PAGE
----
Acipimox potentiates growth hormone response to growth hormone-releasing hormone by decreasing serum free fatty acid levels in hyperthyroidism

Eunjig Lee, Kyung Rae Kim, Hyun Chul Lee, Jae Hwa Cho, Moon Suk Nam, Su Youn Nam, Young Duk Song, Sungkil Lim, Kap Bum Huh

Research output: Contribution to journalArticle

7 Citations (Scopus)

Abstract

Hyperthyroidism is associated with an impairment of growth hormone (GH) responses to secretagogues. The aim of this study was to evaluate the effect of acipimox, an antilipolytic agent able to decrease free fatty acids (FFA), on GH response to GH-releasing hormone (GHRH) in hyperthyroid and normal control subjects. We studied six men with hyperthyroidism; seven normal men served as control subjects. Each subject underwent treatment with (1) 2 tablets of placebo orally or (2) 500 mg acipimox orally, 120 minutes before intravenous (IV) injection of 1 μg/kg GHRH-(1-29)NH2. GH response to GHRH in hyperthyroid patients was markedly reduced; the mean peak GH response (9.6 ± 1.0 μg/L) and the area under the GH response curve (12.9 ± 1.3 μg/L × 2 h) were lower than those of control subjects (25.7 ± 1.8 μg/L, P < .05; 28.7 ± 2.1 μg/L × 2 h, P < .05). Hyperthyroid patients had higher baseline levels of plasma FFA than control subjects (998.0 ± 38.9 v 498.0 ± 36.0 μEq/L, P < .01). Acipimox decreased FFA levels in both hyperthyroid and control subjects; the lowest FFA levels of hyperthyroid subjects induced by acipimox were similar to those of control subjects. After acipimox pretreatment, GH responses to GHRH increased significantly (P < .05); the mean peak plasma GH level (25.9 ± 4.6 μg/L) was similar to the peak GH levels of control subjects during the GHRH test, and the area under the GH response curve (41.1 ± 6.7 μg/L × 2 h) was even higher than that of control subjects with the GHRH test. However, the enhanced GH responses of hyperthyroid patients were still lower that those of control subjects during the acipimox plus GHRH test. We demonstrated that the decreased FFA levels induced by acipimox potentiate somatotrope responsiveness, likely acting at the pituitary level. Our results indicate that high FFA levels are responsible for impaired GH responses to GHRH in hyperthyroidism.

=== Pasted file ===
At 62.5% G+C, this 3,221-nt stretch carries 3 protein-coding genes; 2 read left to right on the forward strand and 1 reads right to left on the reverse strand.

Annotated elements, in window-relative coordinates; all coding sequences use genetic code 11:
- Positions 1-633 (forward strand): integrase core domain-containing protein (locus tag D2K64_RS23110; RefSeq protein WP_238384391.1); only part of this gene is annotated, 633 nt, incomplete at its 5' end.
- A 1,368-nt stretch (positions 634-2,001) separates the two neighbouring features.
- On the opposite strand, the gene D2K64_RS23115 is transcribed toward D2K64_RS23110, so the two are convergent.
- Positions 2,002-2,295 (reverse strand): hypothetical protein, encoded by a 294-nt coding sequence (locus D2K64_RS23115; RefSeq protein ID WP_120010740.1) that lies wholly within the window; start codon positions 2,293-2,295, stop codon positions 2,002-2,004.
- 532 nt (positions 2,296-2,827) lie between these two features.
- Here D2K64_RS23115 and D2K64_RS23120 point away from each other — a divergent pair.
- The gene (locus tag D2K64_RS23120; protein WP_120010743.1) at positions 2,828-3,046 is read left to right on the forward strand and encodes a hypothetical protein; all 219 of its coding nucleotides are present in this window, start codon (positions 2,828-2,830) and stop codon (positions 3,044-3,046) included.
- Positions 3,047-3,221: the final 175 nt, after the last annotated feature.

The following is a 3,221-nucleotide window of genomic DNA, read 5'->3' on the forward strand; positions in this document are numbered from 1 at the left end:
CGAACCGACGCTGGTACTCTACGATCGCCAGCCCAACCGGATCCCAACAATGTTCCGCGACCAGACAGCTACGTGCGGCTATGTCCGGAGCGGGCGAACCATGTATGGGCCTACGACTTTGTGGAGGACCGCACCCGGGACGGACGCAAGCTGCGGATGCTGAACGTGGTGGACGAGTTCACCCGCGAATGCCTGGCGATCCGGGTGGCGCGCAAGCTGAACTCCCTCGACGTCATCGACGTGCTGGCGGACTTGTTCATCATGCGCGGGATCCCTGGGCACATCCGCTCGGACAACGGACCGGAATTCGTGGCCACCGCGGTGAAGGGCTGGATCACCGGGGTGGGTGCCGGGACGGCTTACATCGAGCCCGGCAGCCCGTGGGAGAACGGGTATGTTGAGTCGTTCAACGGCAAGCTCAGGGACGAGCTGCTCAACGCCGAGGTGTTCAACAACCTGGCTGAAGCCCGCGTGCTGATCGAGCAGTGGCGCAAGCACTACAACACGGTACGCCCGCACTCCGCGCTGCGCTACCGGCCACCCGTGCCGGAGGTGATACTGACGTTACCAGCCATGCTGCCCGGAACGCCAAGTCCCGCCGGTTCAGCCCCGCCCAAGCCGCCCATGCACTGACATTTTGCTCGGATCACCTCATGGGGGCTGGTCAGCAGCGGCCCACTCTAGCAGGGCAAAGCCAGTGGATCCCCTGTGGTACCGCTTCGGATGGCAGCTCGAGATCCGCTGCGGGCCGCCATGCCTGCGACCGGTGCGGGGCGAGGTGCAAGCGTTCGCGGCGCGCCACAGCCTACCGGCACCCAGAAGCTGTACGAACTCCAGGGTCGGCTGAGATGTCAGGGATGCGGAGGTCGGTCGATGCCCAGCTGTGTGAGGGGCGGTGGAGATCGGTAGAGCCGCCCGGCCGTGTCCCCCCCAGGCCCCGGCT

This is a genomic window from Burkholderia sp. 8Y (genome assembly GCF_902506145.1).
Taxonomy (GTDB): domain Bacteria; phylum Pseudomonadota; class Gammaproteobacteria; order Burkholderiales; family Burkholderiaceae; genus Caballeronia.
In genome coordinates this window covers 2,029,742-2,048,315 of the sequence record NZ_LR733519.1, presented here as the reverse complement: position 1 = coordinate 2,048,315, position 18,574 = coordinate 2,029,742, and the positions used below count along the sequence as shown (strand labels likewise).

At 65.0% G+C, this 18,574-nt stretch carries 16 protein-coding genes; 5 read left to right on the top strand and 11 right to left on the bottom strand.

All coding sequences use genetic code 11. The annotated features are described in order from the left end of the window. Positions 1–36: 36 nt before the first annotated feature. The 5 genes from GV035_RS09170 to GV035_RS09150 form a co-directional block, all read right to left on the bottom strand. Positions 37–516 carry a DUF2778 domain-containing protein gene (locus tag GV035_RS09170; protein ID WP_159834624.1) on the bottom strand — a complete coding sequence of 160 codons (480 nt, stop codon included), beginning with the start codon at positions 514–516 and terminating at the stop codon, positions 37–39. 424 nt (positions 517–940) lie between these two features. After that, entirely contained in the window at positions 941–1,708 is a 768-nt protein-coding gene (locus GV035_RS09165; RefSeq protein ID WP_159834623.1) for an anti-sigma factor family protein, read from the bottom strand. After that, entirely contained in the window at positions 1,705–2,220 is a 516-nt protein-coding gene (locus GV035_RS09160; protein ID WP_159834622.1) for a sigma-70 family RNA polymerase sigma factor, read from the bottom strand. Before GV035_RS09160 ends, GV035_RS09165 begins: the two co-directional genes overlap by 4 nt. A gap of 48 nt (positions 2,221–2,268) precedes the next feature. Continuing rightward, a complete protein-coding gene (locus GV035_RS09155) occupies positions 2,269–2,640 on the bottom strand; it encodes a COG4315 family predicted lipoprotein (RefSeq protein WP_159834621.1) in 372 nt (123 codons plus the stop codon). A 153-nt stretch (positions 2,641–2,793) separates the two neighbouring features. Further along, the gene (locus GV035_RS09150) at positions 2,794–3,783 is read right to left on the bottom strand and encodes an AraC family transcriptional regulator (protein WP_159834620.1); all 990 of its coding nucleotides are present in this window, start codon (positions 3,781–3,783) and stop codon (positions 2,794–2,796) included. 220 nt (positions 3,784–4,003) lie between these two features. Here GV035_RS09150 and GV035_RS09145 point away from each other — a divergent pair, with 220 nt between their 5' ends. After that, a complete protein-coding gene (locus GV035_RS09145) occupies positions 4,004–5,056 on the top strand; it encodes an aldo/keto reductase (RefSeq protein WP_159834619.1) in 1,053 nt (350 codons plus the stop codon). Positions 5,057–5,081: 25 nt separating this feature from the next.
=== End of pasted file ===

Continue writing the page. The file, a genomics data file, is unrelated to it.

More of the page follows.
Original languageEnglish
Pages (from-to)1509-1512
Number of pages4
JournalMetabolism
Volume44
Issue number11
DOIs
Publication statusPublished - 1995 Jan 1

Fingerprint

Growth Hormone-Releasing Hormone
Hyperthyroidism
Nonesterified Fatty Acids
Growth Hormone
Serum
Hormones
acipimox
Intravenous Injections
Tablets
Placebos

All Science Journal Classification (ASJC) codes

  • Endocrinology, Diabetes and Metabolism
  • Endocrinology

Cite this

Lee, Eunjig ; Kim, Kyung Rae ; Lee, Hyun Chul ; Cho, Jae Hwa ; Nam, Moon Suk ; Nam, Su Youn ; Song, Young Duk ; Lim, Sungkil ; Huh, Kap Bum. / Acipimox potentiates growth hormone response to growth hormone-releasing hormone by decreasing serum free fatty acid levels in hyperthyroidism. In: Metabolism. 1995 ; Vol. 44, No. 11. pp. 1509-1512.
@article{02a607878d38492ebd26bfbb629aa2d1,
title = "Acipimox potentiates growth hormone response to growth hormone-releasing hormone by decreasing serum free fatty acid levels in hyperthyroidism",
abstract = "Hyperthyroidism is associated with an impairment of growth hormone (GH) responses to secretagogues. The aim of this study was to evaluate the effect of acipimox, an antilipolytic agent able to decrease free fatty acids (FFA), on GH response to GH-releasing hormone (GHRH) in hyperthyroid and normal control subjects. We studied six men with hyperthyroidism; seven normal men served as control subjects. Each subject underwent treatment with (1) 2 tablets of placebo orally or (2) 500 mg acipimox orally, 120 minutes before intravenous (IV) injection of 1 μg/kg GHRH-(1-29)NH2. GH response to GHRH in hyperthyroid patients was markedly reduced; the mean peak GH response (9.6 ± 1.0 μg/L) and the area under the GH response curve (12.9 ± 1.3 μg/L × 2 h) were lower than those of control subjects (25.7 ± 1.8 μg/L, P < .05; 28.7 ± 2.1 μg/L × 2 h, P < .05). Hyperthyroid patients had higher baseline levels of plasma FFA than control subjects (998.0 ± 38.9 v 498.0 ± 36.0 μEq/L, P < .01). Acipimox decreased FFA levels in both hyperthyroid and control subjects; the lowest FFA levels of hyperthyroid subjects induced by acipimox were similar to those of control subjects. After acipimox pretreatment, GH responses to GHRH increased significantly (P < .05); the mean peak plasma GH level (25.9 ± 4.6 μg/L) was similar to the peak GH levels of control subjects during the GHRH test, and the area under the GH response curve (41.1 ± 6.7 μg/L × 2 h) was even higher than that of control subjects with the GHRH test. However, the enhanced GH responses of hyperthyroid patients were still lower that those of control subjects during the acipimox plus GHRH test. We demonstrated that the decreased FFA levels induced by acipimox potentiate somatotrope responsiveness, likely acting at the pituitary level. Our results indicate that high FFA levels are responsible for impaired GH responses to GHRH in hyperthyroidism.",
author = "Eunjig Lee and Kim, {Kyung Rae} and Lee, {Hyun Chul} and Cho, {Jae Hwa} and Nam, {Moon Suk} and Nam, {Su Youn} and Song, {Young Duk} and Sungkil Lim and Huh, {Kap Bum}",